If you’re saving for a deposit for your first home, it can be confusing trying to work out where best to keep your money. There is a tax-free ISA available where the government adds 25% to your savings, but like with most things, there are pros and cons
To help you understand how it works, we’ve summarised what you need to know below.
What is a Lifetime ISA?
- Lifetime ISAs (LISAs) are for UK residents aged between 18 and 39 years buying their first home. You must use a conveyancer or solicitor to act for you in the purchase, and you must be buying with a residential mortgage.
- You can save a maximum of £4,000 every tax year in your Lifetime ISA.
- There is a government bonus of 25% on top of whatever you save. So, if you save £4,000 each year, you could earn an extra £1,000 every year until you are 50 years old.
- The bonus is paid into your account monthly, and is added to your savings amount so will earn interest too.
- Important: A Lifetime ISA must be open for one year before you can use it to purchase your first home. Alternatively, you can keep your cash in a Lifetime ISA until you retire.
- You can buy a property anywhere in the UK up to £450,000.
- It can be used at the same time as using other schemes such as Right to Buy, Shared Ownership, Self Builds and Help to Buy loans.
- If you withdraw money that is not to purchase your first home or taken before you are 60 years old, the government charges a withdrawal fee of 25% on the total amount withdrawn. Note that this charge has been reduced to 20% until April 2021.
Is there anything else I need to know?
- If you’re buying as a couple, you can each have your own Lifetime ISA (unless one of you has owned a property previously), which means you can double the bonus.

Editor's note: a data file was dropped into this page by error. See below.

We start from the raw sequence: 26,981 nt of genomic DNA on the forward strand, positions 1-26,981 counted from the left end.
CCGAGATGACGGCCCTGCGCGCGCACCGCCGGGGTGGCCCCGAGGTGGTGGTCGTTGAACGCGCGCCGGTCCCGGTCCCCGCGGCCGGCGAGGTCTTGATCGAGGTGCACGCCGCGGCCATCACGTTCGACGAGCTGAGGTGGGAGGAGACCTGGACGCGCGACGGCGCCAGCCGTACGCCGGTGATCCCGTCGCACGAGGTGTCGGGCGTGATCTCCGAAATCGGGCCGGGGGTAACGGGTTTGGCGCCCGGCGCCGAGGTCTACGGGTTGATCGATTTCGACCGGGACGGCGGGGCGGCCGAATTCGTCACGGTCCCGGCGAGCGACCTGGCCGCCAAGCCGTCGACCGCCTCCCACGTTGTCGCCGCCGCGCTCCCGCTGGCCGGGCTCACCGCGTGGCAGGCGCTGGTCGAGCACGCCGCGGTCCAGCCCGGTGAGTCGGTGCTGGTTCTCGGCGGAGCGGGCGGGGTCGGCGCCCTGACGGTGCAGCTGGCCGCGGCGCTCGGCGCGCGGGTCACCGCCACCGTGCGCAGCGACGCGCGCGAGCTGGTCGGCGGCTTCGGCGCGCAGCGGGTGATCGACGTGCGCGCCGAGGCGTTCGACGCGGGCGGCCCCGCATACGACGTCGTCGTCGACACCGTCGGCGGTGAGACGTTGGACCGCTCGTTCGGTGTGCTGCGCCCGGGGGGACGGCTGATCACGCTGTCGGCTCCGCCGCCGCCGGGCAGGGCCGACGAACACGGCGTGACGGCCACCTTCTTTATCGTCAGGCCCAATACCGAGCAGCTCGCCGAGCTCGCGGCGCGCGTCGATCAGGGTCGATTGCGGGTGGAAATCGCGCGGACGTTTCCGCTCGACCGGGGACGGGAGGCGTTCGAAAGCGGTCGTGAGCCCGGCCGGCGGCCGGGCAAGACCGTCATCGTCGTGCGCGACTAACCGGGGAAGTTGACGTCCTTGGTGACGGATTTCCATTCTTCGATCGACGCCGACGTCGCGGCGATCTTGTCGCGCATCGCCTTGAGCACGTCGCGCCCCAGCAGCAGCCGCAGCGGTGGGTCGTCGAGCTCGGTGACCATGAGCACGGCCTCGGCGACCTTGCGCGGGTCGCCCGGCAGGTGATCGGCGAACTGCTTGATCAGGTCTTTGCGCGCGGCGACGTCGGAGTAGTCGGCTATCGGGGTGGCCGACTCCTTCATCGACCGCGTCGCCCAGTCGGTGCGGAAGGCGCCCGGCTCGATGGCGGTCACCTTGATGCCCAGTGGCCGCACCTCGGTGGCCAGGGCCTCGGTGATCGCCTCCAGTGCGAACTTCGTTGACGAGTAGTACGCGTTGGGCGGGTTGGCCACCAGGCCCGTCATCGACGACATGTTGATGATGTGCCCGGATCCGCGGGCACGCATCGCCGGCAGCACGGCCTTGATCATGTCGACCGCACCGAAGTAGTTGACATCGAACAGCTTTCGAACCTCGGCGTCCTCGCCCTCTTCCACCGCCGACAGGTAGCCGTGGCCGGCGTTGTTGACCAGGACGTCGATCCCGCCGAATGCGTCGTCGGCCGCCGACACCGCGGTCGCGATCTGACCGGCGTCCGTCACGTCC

- If you want to buy a property for more than £450,000, you will need to withdraw your savings and pay the 25% penalty.
- Your savings will be available in time for exchange on your property so it can be used as part of your deposit.
- If you use your ISA to buy your first home, you can choose to keep your account to save for your retirement.
- The Lifetime ISA can be used to just save for retirement. You can access your savings once you turn 60 to help fund your retirement.
- If you choose a Stocks & Shares Lifetime ISA, there may be risks associated with investing as the value of investments may go up or down. Alternatively, you can opt for a Cash Lifetime ISA instead.
- You’re not locked into your Lifetime ISA provider and are free to transfer your funds to another provider at any time to try and get a better interest rate.
Can I have a Lifetime ISA AND a Help to Buy ISA?
If you already have a Help to Buy ISA, you can also have a Lifetime ISA, but you are only able to use one of them to buy your first home. The government bonus will not be granted on both.